ILNews

CHINS finding establishes only status of child

Back to TopE-mailPrintBookmark and Share

A finding that a child is in need of services only establishes the status of the child and means the child is a CHINS even if one parent isn't involved in the reasons for the determination, the Indiana Supreme Court ruled today.

The issue as to whether a child can be deemed a CHINS with respect to one parent, but not the other arose in the case In the matter of N.E., a child in need of services; N.L. (father) v. Indiana Department of Child Services, No. 49S02-0906-JV-270. N.E.'s father, N.L., appealed the finding that N.E. was a child in need of services and the juvenile court's decision to not place his daughter with him. N.E.'s mother has four children with four different fathers and the children were removed from her home after the Department of Child Services alleged they were CHINS because of domestic violence in the home.

The court then established N.L.'s paternity and placed N.E. in his custody, but removed N.E. to foster care a week later due to concerns about her paternal grandfather's drug problems. N.L. lived with his parents.

At a fact-finding hearing, a guardian ad litem stated N.E. had lived with her father for an extensive period of time and there was no doubt she was appropriately cared for there. The juvenile court found the children to be wards of the state, but made no specific findings as to N.L. or reasons for not placing N.E. with him.

The Indiana Court of Appeals was split in its reversal, ruling the state hadn't proved that N.E. was a CHINS with regard to her father. Judge Nancy Vaidik dissented, arguing a CHINS determination regards only the status of the child.

The justices agreed with Judge Vaidik that a CHINS determination establishes the status of a child alone. The conduct of one parent can be enough for a child to be adjudicated a CHINS, and to adjudicate the culpability on the part of each parent would be at a variance with the purposes of a CHINS inquiry, wrote Justice Frank Sullivan.

"Said differently, the purpose of a CHINS adjudication is to protect children, not punish parents," he wrote.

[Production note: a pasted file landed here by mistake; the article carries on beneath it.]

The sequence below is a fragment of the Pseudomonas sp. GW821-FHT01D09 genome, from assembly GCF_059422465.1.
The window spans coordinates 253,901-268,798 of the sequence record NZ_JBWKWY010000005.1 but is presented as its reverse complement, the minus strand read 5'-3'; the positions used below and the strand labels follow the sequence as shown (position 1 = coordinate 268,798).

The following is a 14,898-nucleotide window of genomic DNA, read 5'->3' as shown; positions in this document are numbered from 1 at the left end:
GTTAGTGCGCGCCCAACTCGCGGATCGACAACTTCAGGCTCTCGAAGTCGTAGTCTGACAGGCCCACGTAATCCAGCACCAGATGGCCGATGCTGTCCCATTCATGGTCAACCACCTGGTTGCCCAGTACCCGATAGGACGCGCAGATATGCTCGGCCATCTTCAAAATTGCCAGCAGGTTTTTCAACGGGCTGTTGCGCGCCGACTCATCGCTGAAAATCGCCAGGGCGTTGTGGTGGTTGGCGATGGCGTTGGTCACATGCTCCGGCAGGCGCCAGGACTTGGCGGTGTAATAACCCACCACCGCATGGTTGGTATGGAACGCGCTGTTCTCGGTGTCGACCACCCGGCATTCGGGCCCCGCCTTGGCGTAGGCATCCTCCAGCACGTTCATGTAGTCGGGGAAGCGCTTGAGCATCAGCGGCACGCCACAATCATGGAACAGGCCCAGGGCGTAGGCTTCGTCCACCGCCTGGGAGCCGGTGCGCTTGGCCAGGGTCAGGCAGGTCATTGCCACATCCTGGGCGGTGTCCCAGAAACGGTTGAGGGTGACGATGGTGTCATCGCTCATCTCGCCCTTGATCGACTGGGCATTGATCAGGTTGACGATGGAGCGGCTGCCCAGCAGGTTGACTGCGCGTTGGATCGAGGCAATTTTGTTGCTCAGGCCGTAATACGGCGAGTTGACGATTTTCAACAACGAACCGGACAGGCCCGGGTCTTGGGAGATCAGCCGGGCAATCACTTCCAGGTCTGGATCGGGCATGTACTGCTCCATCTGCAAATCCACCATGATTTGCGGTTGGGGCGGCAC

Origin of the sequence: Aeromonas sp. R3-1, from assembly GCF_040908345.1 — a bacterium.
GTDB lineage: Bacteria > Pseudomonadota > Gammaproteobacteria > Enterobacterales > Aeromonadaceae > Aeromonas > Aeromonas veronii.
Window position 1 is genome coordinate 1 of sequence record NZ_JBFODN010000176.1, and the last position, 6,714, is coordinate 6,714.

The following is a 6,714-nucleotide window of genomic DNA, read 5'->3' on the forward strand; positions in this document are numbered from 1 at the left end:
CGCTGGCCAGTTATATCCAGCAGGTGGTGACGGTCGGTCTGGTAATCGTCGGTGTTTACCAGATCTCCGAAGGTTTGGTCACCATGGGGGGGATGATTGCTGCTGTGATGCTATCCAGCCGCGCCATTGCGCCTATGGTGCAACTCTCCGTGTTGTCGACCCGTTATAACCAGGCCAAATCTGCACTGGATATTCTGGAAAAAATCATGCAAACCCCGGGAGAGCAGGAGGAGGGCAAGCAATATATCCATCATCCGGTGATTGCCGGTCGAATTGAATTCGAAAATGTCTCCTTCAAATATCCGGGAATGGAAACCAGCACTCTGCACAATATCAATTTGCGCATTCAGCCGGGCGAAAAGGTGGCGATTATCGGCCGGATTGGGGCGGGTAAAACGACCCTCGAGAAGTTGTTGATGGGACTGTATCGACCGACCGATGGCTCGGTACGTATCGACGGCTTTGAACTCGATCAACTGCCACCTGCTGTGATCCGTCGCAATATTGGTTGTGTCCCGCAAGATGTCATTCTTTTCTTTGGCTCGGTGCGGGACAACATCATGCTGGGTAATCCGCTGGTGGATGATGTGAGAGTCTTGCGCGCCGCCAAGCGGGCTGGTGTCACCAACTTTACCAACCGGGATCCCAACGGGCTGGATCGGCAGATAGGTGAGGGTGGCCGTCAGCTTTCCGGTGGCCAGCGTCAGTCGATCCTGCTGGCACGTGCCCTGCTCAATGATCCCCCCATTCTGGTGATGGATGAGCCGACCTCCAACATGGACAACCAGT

The juvenile court properly adjudicated N.E. as a CHINS because the mother failed to protect the children against the domestic violence in the home. In these circumstances, the CHINS petition didn't have to make any allegations with respect to N.L., the justice wrote.

The justices also agreed with the Court of the Appeals that the trial court's reasons for finding N.E. to be a ward of the state failed to take into account the time she spent in her father's care or why she shouldn't have been placed with him.

The omission of these facts are important because when a juvenile court makes a decision during a CHINS hearing as to whether a child will be a ward of the state or orders services, this could potentially interfere with the parents' rights in bringing up their children, wrote Justice Sullivan. Also, statute requires a juvenile court to enter a decree that is least restrictive and consider placing a child with a blood relative before other out-of-home placements, he continued.

The justices vacated that part of the juvenile court's judgment pertaining to N.E. because it may have interfered with N.L.'s rights to raise his daughter, and remanded for proceedings consistent with the opinion.

ADVERTISEMENT

Sponsored by
ADVERTISEMENT
Subscribe to Indiana Lawyer
  1. It's an appreciable step taken by the government to curb the child abuse that are happening in the schools. Employees in the schools those are selected without background check can not be trusted. A thorough background check on the teachers or any other other new employees must be performed to choose the best and quality people. Those who are already employed in the past should also be checked for best precaution. The future of kids can be saved through this simple process. However, the checking process should be conducted by the help of a trusted background checking agency(https://www.affordablebackgroundchecks.com/).

  2. Almost everything connects to internet these days. From your computers and Smartphones to wearable gadgets and smart refrigerators in your home, everything is linked to the Internet. Although this convenience empowers usto access our personal devices from anywhere in the world such as an IP camera, it also deprives control of our online privacy. Cyber criminals, hackers, spies and everyone else has realized that we don’t have complete control on who can access our personal data. We have to take steps to to protect it like keeping Senseless password. Dont leave privacy unprotected. Check out this article for more ways: https://www.purevpn.com/blog/data-privacy-in-the-age-of-internet-of-things/

  3. You need to look into Celadon not paying sign on bonuses. We call get the run

  4. My parents took advantage of the fact that I was homeless in 2012 and went to court and got Legal Guardianship I my 2 daughters. I am finally back on my feet and want them back, but now they want to fight me on it. I want to raise my children and have them almost all the time on the weekends. Mynparents are both almost 70 years old and they play favorites which bothers me a lot. Do I have a leg to stand on if I go to court to terminate lehal guardianship? My kids want to live with me and I want to raise them, this was supposed to be temporary, and now it is turning into a fight. Ridiculous

  5. Here's my two cents. While in Texas in 2007 I was not registered because I only had to do it for ten years. So imagine my surprise as I find myself forced to register in Texas because indiana can't get their head out of their butt long enough to realize they passed an ex post facto law in 2006. So because Indiana had me listed as a failure to register Texas said I had to do it there. Now if Indiana had done right by me all along I wouldn't need the aclu to defend my rights. But such is life.

ADVERTISEMENT